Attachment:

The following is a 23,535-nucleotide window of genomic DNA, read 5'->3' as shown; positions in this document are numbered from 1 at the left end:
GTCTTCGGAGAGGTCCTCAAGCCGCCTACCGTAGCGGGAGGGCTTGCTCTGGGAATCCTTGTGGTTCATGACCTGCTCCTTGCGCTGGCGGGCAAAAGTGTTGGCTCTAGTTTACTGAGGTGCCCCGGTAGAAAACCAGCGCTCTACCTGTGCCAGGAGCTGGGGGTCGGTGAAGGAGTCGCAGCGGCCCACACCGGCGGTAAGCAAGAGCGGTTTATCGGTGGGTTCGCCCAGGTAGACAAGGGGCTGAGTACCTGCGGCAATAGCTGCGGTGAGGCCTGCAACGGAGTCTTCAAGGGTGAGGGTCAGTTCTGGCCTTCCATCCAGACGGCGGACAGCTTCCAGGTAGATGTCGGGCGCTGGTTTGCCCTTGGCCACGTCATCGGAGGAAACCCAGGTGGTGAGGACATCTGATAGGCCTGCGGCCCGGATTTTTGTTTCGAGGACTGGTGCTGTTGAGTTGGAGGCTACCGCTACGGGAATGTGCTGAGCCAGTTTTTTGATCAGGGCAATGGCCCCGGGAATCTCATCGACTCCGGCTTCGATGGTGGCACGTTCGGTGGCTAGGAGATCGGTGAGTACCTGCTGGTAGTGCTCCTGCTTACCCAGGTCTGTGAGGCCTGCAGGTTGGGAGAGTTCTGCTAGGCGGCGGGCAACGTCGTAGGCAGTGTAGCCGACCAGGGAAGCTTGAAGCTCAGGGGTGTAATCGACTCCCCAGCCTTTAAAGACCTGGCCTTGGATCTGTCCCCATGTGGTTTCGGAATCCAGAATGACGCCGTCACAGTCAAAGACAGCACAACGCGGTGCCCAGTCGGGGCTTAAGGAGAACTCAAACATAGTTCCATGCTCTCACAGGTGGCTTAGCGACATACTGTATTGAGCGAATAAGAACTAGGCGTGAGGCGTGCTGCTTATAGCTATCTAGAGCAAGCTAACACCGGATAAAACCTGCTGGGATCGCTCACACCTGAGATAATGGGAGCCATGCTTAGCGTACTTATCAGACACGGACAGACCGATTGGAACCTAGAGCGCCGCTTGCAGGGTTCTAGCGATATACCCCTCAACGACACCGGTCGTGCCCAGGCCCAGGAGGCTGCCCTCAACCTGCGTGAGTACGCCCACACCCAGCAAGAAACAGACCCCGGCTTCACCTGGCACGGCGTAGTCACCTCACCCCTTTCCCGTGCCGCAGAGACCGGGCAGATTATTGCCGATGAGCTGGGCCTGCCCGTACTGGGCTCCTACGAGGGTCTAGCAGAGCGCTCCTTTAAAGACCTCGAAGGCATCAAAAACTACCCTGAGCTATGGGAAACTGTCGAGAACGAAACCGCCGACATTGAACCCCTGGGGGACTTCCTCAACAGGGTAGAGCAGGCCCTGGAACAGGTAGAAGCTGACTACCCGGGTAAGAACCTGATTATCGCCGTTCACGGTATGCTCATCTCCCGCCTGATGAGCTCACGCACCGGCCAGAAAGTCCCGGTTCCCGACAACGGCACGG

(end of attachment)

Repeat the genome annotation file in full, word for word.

The following is a 23,535-nucleotide window of genomic DNA, read 5'->3' as shown; positions in this document are numbered from 1 at the left end:
GTCTTCGGAGAGGTCCTCAAGCCGCCTACCGTAGCGGGAGGGCTTGCTCTGGGAATCCTTGTGGTTCATGACCTGCTCCTTGCGCTGGCGGGCAAAAGTGTTGGCTCTAGTTTACTGAGGTGCCCCGGTAGAAAACCAGCGCTCTACCTGTGCCAGGAGCTGGGGGTCGGTGAAGGAGTCGCAGCGGCCCACACCGGCGGTAAGCAAGAGCGGTTTATCGGTGGGTTCGCCCAGGTAGACAAGGGGCTGAGTACCTGCGGCAATAGCTGCGGTGAGGCCTGCAACGGAGTCTTCAAGGGTGAGGGTCAGTTCTGGCCTTCCATCCAGACGGCGGACAGCTTCCAGGTAGATGTCGGGCGCTGGTTTGCCCTTGGCCACGTCATCGGAGGAAACCCAGGTGGTGAGGACATCTGATAGGCCTGCGGCCCGGATTTTTGTTTCGAGGACTGGTGCTGTTGAGTTGGAGGCTACCGCTACGGGAATGTGCTGAGCCAGTTTTTTGATCAGGGCAATGGCCCCGGGAATCTCATCGACTCCGGCTTCGATGGTGGCACGTTCGGTGGCTAGGAGATCGGTGAGTACCTGCTGGTAGTGCTCCTGCTTACCCAGGTCTGTGAGGCCTGCAGGTTGGGAGAGTTCTGCTAGGCGGCGGGCAACGTCGTAGGCAGTGTAGCCGACCAGGGAAGCTTGAAGCTCAGGGGTGTAATCGACTCCCCAGCCTTTAAAGACCTGGCCTTGGATCTGTCCCCATGTGGTTTCGGAATCCAGAATGACGCCGTCACAGTCAAAGACAGCACAACGCGGTGCCCAGTCGGGGCTTAAGGAGAACTCAAACATAGTTCCATGCTCTCACAGGTGGCTTAGCGACATACTGTATTGAGCGAATAAGAACTAGGCGTGAGGCGTGCTGCTTATAGCTATCTAGAGCAAGCTAACACCGGATAAAACCTGCTGGGATCGCTCACACCTGAGATAATGGGAGCCATGCTTAGCGTACTTATCAGACACGGACAGACCGATTGGAACCTAGAGCGCCGCTTGCAGGGTTCTAGCGATATACCCCTCAACGACACCGGTCGTGCCCAGGCCCAGGAGGCTGCCCTCAACCTGCGTGAGTACGCCCACACCCAGCAAGAAACAGACCCCGGCTTCACCTGGCACGGCGTAGTCACCTCACCCCTTTCCCGTGCCGCAGAGACCGGGCAGATTATTGCCGATGAGCTGGGCCTGCCCGTACTGGGCTCCTACGAGGGTCTAGCAGAGCGCTCCTTTAAAGACCTCGAAGGCATCAAAAACTACCCTGAGCTATGGGAAACTGTCGAGAACGAAACCGCCGACATTGAACCCCTGGGGGACTTCCTCAACAGGGTAGAGCAGGCCCTGGAACAGGTAGAAGCTGACTACCCGGGTAAGAACCTGATTATCGCCGTTCACGGTATGCTCATCTCCCGCCTGATGAGCTCACGCACCGGCCAGAAAGTCCCGGTTCCCGACAACGGCACGG